Posted on November 5, 2009 by
Heck of a country we live in, huh? No, seriously — have you seen it lately? Heck of a place. If you haven’t seen it recently (and what are you waiting for?), don’t take my word for it. Check it out. All of it. And if you are the word-taking sort of person, you’re in luck, because I just saw a whole heaping wad of the joint, sea to shining sea. Actually sea to shining Atlanta, but then I’m not known for seeing things through.
After finishing my six-month season as a park ranger in Grand Teton, the lady and I took advantage of my new employment status (meaning I had none) and the fact that we had nowhere else in the world to be (some call that homelessness) and toured the left side of the continent. Unloading our possessions at a friend’s house in Canyonlands National Park in Utah, we spent two weeks carving a loop through the American west, connecting as many national parks together as we could while experiencing so many climates and terrains that Courtney’s Honda Civic felt more like a spaceship than merely a reliable four-cylinder import. From 282 feet below sea level in the 100-degree autumn heat of Death Valley to nearly 10,000 feet above it in the snows at Tioga Pass in Yosemite, we saw it all.
It also felt like a grand tour of American conservation battlegrounds, from the failures (Glen Canyon with its dam) to the triumphs (Grand Canyon, no dam), to those in progress (still recovering Mono Lake, above.) Of course, all three of those have to do with water, be it the impoundment of the Colorado River at Glen Canyon, the narrow aversion of the same in the Grand Canyon or the diversion of water from Mono Lake for the thirsty city of Los Angeles, 350 miles distant. We also stood in the misty shadows of giant old-growth Coast Redwoods, a conservation story that’s difficult to score. We saved some, and that’s surely a good thing, but is the job finished? Are those disconnected stands of 2,000-year-old trees a museum, or are we going to set aside more forests, so that in another 2,000 years 350-foot redwoods aren’t so far between?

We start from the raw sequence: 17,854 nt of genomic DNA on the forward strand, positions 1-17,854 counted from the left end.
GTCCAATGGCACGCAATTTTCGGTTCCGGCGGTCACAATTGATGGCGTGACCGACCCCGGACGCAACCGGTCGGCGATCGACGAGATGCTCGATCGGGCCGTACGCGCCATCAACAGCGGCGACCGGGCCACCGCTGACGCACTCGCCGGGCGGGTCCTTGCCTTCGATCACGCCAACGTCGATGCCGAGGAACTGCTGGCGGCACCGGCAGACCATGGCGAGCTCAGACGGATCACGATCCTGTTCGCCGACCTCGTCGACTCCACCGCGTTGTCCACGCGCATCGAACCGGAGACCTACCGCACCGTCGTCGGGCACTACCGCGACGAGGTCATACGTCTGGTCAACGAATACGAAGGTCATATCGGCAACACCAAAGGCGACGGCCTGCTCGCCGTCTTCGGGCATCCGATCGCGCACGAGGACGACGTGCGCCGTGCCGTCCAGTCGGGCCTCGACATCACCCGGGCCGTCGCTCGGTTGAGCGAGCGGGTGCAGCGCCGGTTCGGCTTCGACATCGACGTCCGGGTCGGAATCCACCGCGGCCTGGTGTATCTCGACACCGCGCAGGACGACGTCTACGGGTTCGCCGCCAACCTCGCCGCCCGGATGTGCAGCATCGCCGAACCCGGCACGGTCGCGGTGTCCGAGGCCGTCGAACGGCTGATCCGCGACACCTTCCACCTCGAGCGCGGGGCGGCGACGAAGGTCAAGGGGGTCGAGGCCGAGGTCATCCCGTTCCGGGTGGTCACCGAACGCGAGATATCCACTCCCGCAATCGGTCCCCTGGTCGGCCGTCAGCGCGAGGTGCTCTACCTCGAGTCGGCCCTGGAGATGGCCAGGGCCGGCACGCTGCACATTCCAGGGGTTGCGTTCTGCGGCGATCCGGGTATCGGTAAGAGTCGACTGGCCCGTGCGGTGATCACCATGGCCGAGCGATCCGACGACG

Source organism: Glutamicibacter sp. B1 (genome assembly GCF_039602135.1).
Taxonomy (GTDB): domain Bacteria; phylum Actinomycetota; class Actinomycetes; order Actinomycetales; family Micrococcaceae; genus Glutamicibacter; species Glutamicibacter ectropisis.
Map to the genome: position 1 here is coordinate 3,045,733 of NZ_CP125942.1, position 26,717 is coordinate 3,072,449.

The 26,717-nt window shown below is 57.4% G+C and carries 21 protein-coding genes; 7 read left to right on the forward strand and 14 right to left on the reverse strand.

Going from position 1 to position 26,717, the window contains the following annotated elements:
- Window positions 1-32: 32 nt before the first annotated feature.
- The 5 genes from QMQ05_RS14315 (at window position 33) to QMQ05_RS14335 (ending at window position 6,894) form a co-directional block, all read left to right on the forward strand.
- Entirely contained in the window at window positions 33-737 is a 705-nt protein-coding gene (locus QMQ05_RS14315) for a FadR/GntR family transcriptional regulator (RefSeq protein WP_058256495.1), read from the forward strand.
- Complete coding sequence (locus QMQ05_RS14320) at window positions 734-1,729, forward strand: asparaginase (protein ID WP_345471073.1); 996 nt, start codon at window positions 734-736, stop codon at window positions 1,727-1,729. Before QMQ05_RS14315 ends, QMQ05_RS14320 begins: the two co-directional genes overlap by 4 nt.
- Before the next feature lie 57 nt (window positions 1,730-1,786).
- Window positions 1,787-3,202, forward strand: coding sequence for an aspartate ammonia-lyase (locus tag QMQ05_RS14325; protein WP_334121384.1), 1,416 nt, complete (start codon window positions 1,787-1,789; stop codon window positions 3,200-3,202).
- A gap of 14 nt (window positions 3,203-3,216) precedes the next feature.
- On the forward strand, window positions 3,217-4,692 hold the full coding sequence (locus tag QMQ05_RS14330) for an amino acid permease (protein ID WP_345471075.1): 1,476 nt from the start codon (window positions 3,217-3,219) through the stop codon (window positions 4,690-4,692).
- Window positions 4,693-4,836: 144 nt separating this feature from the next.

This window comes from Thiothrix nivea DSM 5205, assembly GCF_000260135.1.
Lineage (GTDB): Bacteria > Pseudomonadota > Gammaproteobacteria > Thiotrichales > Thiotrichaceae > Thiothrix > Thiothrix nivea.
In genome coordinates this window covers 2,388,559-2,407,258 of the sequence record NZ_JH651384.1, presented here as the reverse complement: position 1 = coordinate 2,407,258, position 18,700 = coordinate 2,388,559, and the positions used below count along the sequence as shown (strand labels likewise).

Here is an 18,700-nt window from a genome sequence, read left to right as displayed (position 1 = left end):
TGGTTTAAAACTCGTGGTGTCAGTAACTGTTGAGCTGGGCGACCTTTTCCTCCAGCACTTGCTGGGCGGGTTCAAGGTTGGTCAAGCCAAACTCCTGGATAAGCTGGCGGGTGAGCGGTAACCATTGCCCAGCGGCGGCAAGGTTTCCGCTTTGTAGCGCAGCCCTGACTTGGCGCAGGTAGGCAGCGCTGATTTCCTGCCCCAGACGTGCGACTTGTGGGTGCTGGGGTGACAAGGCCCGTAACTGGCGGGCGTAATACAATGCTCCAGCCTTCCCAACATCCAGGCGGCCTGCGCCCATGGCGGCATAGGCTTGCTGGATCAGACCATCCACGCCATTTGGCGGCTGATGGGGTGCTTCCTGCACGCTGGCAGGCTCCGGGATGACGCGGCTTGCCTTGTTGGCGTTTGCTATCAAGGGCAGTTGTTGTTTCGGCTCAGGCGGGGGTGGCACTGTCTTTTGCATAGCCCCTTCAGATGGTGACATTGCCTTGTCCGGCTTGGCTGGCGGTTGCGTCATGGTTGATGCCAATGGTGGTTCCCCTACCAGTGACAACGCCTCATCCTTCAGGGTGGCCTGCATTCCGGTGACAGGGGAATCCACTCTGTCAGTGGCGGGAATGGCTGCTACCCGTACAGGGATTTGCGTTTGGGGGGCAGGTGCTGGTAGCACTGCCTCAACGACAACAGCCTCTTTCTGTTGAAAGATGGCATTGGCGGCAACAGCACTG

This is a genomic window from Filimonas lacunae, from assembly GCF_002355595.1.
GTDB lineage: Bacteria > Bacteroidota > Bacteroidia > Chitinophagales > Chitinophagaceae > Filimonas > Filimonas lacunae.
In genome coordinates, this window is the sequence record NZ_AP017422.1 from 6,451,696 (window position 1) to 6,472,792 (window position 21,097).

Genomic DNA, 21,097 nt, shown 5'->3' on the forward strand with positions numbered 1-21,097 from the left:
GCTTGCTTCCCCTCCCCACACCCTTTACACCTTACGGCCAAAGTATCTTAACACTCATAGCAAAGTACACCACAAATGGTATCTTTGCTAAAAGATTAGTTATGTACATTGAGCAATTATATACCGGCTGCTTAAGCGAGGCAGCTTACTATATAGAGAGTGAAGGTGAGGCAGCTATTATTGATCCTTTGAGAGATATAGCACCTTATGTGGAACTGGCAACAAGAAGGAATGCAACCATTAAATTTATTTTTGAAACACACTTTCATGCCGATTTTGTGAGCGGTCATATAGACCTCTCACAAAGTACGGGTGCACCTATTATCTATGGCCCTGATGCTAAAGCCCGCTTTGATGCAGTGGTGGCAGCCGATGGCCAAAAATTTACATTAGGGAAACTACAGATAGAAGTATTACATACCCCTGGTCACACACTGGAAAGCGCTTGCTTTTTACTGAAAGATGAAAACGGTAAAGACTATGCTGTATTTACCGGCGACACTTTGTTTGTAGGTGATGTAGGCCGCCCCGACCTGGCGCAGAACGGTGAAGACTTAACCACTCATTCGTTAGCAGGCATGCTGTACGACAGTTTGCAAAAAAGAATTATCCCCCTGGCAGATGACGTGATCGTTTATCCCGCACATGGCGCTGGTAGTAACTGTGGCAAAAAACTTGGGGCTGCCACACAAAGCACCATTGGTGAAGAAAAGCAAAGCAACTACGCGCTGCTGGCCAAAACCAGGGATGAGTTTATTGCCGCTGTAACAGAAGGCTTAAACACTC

In between all the jaw-dropping landscapes it was easy enough to see the causes of those famed fights of the conservation movement: the growing, glittering metropolis of Las Vegas with its golf courses, swimming pools, and million-plus souls occupying a space on the planet that contains virtually no natural surface water at all; the even thirstier San Joaquin Valley of California, a place so productive it made me hungry just thinking about all the food that’s grown there; and everywhere things made of wood, with no tree in California being more commercially valuable than the Coast Redwood.
It’s all a work in progress. Some battles were lost, many won, but most of it is still very much up to us. It won’t all be a museum, that much we know. People still have to live in it, after all. But we’ve learned lessons with both the successes and the failures, and it’s up to us to apply what we’ve learned to make sure we still have a country that’s worth seeing down the road. It’s a big place, and we’ve messed up a fair amount of it, but there’s a whole lot left to take care of. Just don’t take my word for it — stick your head out the door and take a look around. There’s a lot to like.